Should Sanofi opt to stop paying those rebates, pharmacy benefit managers could instead push patients to use a competing product, he said.
"We couldn't do that independently of major reform because we would lose formulary placement if we were doing that in isolation, especially in competitive areas," Brandicourt said.
AstraZeneca CEO Pascal Soriot said the US healthcare system is set up in a way that no longer works.
"We are in a system that used to be fit for purpose and drove enormous savings, but is no longer fit for purpose," Soriot said.
But, he said, the companies involved in the health system can't fix it themselves.
"The government has to step up and change the rules. And those rebates have to go."
Drugmakers pay out more than $100 billion in rebates annually. Rebates have been around for decades and are a big business for PBMs such as Express Scripts, CVS Caremark, and OptumRx. In pharma's eyes, they and the insurers they represent have gotten good at negotiating big discounts.
"I would say that the PBMs and insurers are pretty darn effective right now," Jennifer Taubert, the executive vice president and worldwide chairman of pharmaceuticals at Johnson & Johnson said in the hearing.
But it wasn't until outrage over the price of Mylan's EpiPen in 2016 that the rationale of rebates factoring into high prices clicked into view.
The Trump administration is also targeting the rebate system, saying it drives up out-of-pocket costs for consumers. The Department of Health and Human Services proposed a rule earlier in 2019 that would effectively ban some rebate payments unless they're passed along to consumers. Big pharma companies applauded the rule, while PBMs and health insurance companies criticized it.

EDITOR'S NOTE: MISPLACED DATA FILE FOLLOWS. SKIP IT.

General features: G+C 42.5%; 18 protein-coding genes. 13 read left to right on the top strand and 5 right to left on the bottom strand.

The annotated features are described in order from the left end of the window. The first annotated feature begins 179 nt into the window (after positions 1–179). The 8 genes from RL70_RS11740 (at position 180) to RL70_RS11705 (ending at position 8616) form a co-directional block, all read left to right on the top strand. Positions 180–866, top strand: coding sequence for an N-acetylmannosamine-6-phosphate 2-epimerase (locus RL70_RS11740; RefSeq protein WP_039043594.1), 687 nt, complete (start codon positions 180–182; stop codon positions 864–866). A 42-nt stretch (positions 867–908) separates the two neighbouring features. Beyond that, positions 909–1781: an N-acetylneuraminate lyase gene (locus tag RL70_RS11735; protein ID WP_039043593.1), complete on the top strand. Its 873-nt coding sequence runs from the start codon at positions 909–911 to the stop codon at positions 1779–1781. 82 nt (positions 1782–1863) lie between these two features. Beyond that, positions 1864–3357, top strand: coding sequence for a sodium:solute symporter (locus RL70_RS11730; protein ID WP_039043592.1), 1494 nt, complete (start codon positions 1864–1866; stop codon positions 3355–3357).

Drugmakers seemed keen to support that regulation, and some favored the idea of extending the rule to workplace health insurance plans..
On other issues, such as on proposals to let the government negotiate lower prices directly through Medicare or tying prices to what other countries pay, the pharmaceutical executives were less enthusiastic. The pharmaceutical industry has historically lobbied against measures that would cap prices for prescription drugs, and in the hearing the executives often pointed to other countries with more price controls as not having as many drugs available compared to the US.
Democratic Senator Ron Wyden of Oregon wasn't buying the promises to lower list prices should rebates go away. He gave the pharmaceutical companies 10 days to tell him if they would support a law that would require drugmakers to lower list prices by the amount of the former rebate.
"I've heard a lot of happy talk this morning," Wyden said.
But, he observed, there hadn't been any firm commitments to lower list prices if lawmakers set fresh limits on rebates.
"I've seen it said and reported, well no firm commitments have been made to lower list prices," he said. "So I'm just going to tell you what I would like in writing an answer to: If rebates go away, will you support a black letter law that requires that you reduce list prices."